Manufacture of dynamite and its principle ingredient nitroglycerin in the United States.
United States USA Date:1925 Duration:6 min 34 sec Sound:NO SOUND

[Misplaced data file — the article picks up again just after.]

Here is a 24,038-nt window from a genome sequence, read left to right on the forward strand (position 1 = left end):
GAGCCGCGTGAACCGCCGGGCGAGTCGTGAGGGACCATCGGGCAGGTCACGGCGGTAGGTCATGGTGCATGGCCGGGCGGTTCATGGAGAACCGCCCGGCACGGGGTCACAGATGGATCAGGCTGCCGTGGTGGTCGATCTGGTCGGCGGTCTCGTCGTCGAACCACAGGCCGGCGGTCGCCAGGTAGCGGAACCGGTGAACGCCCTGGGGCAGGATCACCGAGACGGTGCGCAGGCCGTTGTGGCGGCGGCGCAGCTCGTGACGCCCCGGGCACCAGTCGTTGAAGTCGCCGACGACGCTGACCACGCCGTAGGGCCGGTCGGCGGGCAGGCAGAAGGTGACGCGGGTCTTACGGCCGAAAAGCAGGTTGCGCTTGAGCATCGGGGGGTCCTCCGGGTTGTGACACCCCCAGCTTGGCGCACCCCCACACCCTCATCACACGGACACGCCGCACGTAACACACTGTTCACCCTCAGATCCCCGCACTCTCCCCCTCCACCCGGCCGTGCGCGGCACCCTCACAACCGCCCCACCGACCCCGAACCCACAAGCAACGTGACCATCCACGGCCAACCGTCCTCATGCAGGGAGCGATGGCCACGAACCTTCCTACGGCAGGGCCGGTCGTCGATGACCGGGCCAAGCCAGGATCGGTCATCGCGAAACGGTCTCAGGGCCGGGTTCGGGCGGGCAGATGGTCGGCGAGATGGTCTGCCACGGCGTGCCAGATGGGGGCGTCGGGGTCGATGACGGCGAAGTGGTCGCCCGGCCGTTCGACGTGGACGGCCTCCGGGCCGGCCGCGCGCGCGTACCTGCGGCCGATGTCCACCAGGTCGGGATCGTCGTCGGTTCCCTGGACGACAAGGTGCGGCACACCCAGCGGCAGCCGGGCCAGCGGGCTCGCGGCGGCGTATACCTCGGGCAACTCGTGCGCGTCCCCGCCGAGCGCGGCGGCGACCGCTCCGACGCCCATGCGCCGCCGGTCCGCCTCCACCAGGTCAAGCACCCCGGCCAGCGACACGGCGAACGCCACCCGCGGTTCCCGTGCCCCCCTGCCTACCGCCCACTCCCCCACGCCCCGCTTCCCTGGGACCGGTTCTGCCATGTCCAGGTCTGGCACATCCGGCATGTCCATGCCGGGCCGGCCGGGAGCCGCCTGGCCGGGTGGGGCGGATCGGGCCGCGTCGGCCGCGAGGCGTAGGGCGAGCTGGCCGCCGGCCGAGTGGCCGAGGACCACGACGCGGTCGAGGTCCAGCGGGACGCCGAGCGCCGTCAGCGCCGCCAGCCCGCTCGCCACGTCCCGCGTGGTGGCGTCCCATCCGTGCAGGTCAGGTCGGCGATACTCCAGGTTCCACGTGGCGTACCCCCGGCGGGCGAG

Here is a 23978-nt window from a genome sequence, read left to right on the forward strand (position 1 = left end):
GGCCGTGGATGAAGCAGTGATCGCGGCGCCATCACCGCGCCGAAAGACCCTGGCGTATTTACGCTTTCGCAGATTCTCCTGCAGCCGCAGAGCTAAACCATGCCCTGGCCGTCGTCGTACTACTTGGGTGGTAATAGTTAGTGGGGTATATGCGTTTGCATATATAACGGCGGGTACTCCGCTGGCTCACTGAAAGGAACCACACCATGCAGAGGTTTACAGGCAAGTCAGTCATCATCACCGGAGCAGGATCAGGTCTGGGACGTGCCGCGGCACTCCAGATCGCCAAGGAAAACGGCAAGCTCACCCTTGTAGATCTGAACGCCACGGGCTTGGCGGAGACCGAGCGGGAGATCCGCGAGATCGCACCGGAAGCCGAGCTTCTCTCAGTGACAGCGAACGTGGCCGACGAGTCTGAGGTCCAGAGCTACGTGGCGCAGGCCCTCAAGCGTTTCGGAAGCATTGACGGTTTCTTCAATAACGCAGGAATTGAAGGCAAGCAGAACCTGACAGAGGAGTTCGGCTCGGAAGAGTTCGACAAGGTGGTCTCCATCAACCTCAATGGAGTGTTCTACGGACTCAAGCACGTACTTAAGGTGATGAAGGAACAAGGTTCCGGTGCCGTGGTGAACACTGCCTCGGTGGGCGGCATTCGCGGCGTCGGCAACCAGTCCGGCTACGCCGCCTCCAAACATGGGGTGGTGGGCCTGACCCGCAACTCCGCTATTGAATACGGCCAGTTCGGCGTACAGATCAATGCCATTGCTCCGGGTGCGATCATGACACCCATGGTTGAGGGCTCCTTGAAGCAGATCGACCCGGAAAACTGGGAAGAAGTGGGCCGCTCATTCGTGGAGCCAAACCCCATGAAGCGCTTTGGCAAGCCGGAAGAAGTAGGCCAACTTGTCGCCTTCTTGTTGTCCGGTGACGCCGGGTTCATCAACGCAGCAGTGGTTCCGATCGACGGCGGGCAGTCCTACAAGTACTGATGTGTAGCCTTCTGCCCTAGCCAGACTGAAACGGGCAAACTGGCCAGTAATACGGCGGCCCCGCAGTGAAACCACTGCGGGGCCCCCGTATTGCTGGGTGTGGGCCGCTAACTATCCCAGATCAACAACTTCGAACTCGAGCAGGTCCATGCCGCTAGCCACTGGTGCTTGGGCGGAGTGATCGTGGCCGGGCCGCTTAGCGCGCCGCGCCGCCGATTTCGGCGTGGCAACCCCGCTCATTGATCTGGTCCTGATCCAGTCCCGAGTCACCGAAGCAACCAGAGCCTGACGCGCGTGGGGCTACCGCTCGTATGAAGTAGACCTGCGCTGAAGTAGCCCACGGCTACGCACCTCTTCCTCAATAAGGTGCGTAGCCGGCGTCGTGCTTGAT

A film on manufacture of dynamite in the United States. Nitrate of soda is brought from South America and is used in crystalline form as an ingredient of dynamite. Men working for the manufacture of dynamite. A ship at a port. Men unloading sacks from the ship. Wood pulp is also used as a raw material in the manufacture of dynamite. The other material used is the nitrate of ammonia. Nitrate of soda is converted into nitric acid. It is dumped into huge retorts and is treated with sulphuric acid. Nitric acid vapors are condensed to a liquid in tiers of water-cooled glass pipes. Nitric acid is used to make nitroglycerin which is one of the most powerful explosives. Exterior of a building. Mixed nitric and sulphuric acid is run into a nitrator and refined glycerin is slowly added. The operator watches the thermometer as the chemical reaction releases an enormous amount of heat. An explosion can occur if the heat is not carefully controlled. He also watches the charge through a sight glass. Nitroglycerin and waste acids flow from the nitrator into a lead-lined trough which leads to a separator. The nitroglycerin rises to the top as the mixture settles. Then it is washed and led into storage tanks. It is transported to a dynamite mixing house in a rubber-lined and rubber-tired cart. Men working inside the building. A proper amount of the dry ingredients is poured into a mixing machine. Nitroglycerin is added to it. The mixture is further processed under revolving rubber-shod wheels.
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